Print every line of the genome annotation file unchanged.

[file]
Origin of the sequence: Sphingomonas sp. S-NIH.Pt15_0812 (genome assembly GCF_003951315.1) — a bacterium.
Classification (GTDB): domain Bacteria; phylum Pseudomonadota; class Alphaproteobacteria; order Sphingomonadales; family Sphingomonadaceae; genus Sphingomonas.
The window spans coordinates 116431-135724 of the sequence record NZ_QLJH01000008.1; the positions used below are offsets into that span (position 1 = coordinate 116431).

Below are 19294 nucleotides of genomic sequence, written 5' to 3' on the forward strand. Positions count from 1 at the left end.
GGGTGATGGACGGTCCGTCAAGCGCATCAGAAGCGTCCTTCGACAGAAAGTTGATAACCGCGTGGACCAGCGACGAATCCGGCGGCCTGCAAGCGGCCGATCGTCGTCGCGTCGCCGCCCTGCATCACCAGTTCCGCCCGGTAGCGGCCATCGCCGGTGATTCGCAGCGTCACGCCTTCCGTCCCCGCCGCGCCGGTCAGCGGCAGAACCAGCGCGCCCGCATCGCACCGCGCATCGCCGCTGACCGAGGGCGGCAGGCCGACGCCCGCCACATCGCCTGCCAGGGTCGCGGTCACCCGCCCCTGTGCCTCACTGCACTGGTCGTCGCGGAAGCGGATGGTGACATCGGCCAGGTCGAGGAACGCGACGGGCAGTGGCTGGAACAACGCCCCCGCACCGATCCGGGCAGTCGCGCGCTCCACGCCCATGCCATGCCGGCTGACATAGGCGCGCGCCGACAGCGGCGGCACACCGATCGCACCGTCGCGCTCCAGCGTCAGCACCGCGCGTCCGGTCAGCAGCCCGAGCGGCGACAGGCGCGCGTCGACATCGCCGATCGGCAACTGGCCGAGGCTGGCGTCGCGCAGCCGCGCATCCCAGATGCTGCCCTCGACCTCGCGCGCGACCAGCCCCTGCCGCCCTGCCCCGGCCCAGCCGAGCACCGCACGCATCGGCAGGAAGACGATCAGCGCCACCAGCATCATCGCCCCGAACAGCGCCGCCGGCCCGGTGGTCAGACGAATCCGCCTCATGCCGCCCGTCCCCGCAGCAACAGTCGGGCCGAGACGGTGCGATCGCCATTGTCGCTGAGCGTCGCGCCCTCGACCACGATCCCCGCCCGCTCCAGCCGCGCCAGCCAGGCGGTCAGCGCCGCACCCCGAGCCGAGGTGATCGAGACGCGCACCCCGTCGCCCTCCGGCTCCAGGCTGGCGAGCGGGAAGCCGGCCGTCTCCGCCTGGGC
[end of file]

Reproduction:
Origin of the sequence: Sphingomonas sp. S-NIH.Pt15_0812 (genome assembly GCF_003951315.1) — a bacterium.
Classification (GTDB): domain Bacteria; phylum Pseudomonadota; class Alphaproteobacteria; order Sphingomonadales; family Sphingomonadaceae; genus Sphingomonas.
The window spans coordinates 116431-135724 of the sequence record NZ_QLJH01000008.1; the positions used below are offsets into that span (position 1 = coordinate 116431).

Below are 19294 nucleotides of genomic sequence, written 5' to 3' on the forward strand. Positions count from 1 at the left end.
GGGTGATGGACGGTCCGTCAAGCGCATCAGAAGCGTCCTTCGACAGAAAGTTGATAACCGCGTGGACCAGCGACGAATCCGGCGGCCTGCAAGCGGCCGATCGTCGTCGCGTCGCCGCCCTGCATCACCAGTTCCGCCCGGTAGCGGCCATCGCCGGTGATTCGCAGCGTCACGCCTTCCGTCCCCGCCGCGCCGGTCAGCGGCAGAACCAGCGCGCCCGCATCGCACCGCGCATCGCCGCTGACCGAGGGCGGCAGGCCGACGCCCGCCACATCGCCTGCCAGGGTCGCGGTCACCCGCCCCTGTGCCTCACTGCACTGGTCGTCGCGGAAGCGGATGGTGACATCGGCCAGGTCGAGGAACGCGACGGGCAGTGGCTGGAACAACGCCCCCGCACCGATCCGGGCAGTCGCGCGCTCCACGCCCATGCCATGCCGGCTGACATAGGCGCGCGCCGACAGCGGCGGCACACCGATCGCACCGTCGCGCTCCAGCGTCAGCACCGCGCGTCCGGTCAGCAGCCCGAGCGGCGACAGGCGCGCGTCGACATCGCCGATCGGCAACTGGCCGAGGCTGGCGTCGCGCAGCCGCGCATCCCAGATGCTGCCCTCGACCTCGCGCGCGACCAGCCCCTGCCGCCCTGCCCCGGCCCAGCCGAGCACCGCACGCATCGGCAGGAAGACGATCAGCGCCACCAGCATCATCGCCCCGAACAGCGCCGCCGGCCCGGTGGTCAGACGAATCCGCCTCATGCCGCCCGTCCCCGCAGCAACAGTCGGGCCGAGACGGTGCGATCGCCATTGTCGCTGAGCGTCGCGCCCTCGACCACGATCCCCGCCCGCTCCAGCCGCGCCAGCCAGGCGGTCAGCGCCGCACCCCGAGCCGAGGTGATCGAGACGCGCACCCCGTCGCCCTCCGGCTCCAGGCTGGCGAGCGGGAAGCCGGCCGTCTCCGCCTGGGC